This is Aury’s first contribution to Thinking Nomads. We thought it would be a great idea if she wrote about the country she fell in love with, a country she says would be the only place she would consider living in, if she ever left Italy!
I’ve been to Scotland twice two years in a row, curious to both get to know and explore the country famous for its lochs (lakes in Gaelic) as well as its heather covered hills described in the historical romances that I use to devour and as a consequence immediately fell in love with the region of unquestioned charm.
It was Scotland’s untamed and wild nature that affected me most, as it offers the visitor a great variety of stunning landscapes: the coastline is dented with dozens of fjords, peaks are hidden in the clouds, lochs are bright shimmering, cliffs drop down overlooking the ocean, beaches lay remote and solitary, large moorland defined by the Highlands and deep inlets combined with exquisite bays and woods make the glens (valleys) breath taking.
Besides making each and every slice of the country unique and evocative the natural richness makes Scotland the ideal destination for excursions, be it a simple walk or a demanding climb up a mountain.
Scotland’s wildest sites are its natural habitat home to rare animal species like the osprey, the golden eagle, the wildcat, the pine marten. In addition the characteristic Highland cows, omnipresent sheep and cute squirrels, the rich variety of the Scottish fauna often lets you spot sea animals like dolphins, whales, seals, otters and puffins. You just need binoculars, a little patience and luck of course (even if you go out at sea for an organized boat trip) you always need lady lick on your side.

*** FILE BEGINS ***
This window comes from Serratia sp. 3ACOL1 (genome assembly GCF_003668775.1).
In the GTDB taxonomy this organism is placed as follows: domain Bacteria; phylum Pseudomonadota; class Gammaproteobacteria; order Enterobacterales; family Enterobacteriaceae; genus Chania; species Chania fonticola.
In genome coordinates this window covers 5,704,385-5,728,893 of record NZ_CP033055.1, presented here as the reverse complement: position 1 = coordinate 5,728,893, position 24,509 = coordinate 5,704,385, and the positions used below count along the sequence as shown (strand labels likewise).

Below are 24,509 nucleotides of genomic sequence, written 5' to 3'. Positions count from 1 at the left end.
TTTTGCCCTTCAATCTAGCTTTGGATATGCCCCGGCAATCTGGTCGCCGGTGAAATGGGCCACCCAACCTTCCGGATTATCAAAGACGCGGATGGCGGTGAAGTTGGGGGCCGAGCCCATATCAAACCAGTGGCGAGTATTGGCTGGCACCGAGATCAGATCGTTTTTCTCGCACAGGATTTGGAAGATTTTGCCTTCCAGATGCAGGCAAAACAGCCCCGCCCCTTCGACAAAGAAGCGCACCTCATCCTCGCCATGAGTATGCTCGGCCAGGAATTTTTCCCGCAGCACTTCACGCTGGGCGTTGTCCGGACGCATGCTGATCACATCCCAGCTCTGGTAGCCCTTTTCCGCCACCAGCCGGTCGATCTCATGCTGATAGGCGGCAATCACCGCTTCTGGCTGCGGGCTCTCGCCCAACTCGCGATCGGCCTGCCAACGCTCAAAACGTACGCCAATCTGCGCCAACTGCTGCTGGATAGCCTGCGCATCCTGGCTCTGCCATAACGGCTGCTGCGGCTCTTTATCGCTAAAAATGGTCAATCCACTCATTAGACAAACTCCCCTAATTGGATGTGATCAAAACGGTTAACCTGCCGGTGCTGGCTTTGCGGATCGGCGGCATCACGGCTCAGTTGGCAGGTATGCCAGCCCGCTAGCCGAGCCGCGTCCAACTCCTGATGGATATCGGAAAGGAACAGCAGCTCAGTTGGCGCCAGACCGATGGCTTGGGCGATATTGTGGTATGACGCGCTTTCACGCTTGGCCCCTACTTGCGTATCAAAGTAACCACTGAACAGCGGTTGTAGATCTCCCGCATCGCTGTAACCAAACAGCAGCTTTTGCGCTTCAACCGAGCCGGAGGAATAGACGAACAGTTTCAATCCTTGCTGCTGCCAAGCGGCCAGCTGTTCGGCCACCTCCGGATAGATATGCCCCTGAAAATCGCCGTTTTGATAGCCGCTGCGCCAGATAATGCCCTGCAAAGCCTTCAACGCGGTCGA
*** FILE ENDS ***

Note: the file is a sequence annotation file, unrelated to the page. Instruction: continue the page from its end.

Scotland is also a country filled with history. Together with Mary Stuart, an important female character also known as Mary Queen of Scots, Scotland’s most famous historical characters are likely William Wallace and Robert the Bruce. Proud and tenacious as the two of them were, they both stubbornly fought to free Scotland from English achieving memorable victories in Stirling in 1297 and in Bannockburn in 1314 respectively.
A statue of Robert the Bruce welcomes visitors entering the Stirling Castle; he is watching the horizon towards the tall Wallace Monument, thus trapping you in a past that’s still alive.
Just outside Inverness, Culloden moor is maybe a site which is even fuller of historical pathos: here the Scots were severely defeated in 1746, as the English wiped out something like 1200 highlanders lead by Bonnie Prince Charlie and put an end to the traditional structure of the clans.
Culloden is sadly remembered also because the English attempted to completely cancel the culture of the Highlands banning bagpipes, kilts and Gaelic language. In the evocative Glencoe valley an beautiful scenery is merged with this deadly episode, as the treacherous massacre of the Clan MacDonald at the hands of the Clan Campbell took place here in 1692. Not being strongly affected by the historical legacy while passing through the valley is almost impossible.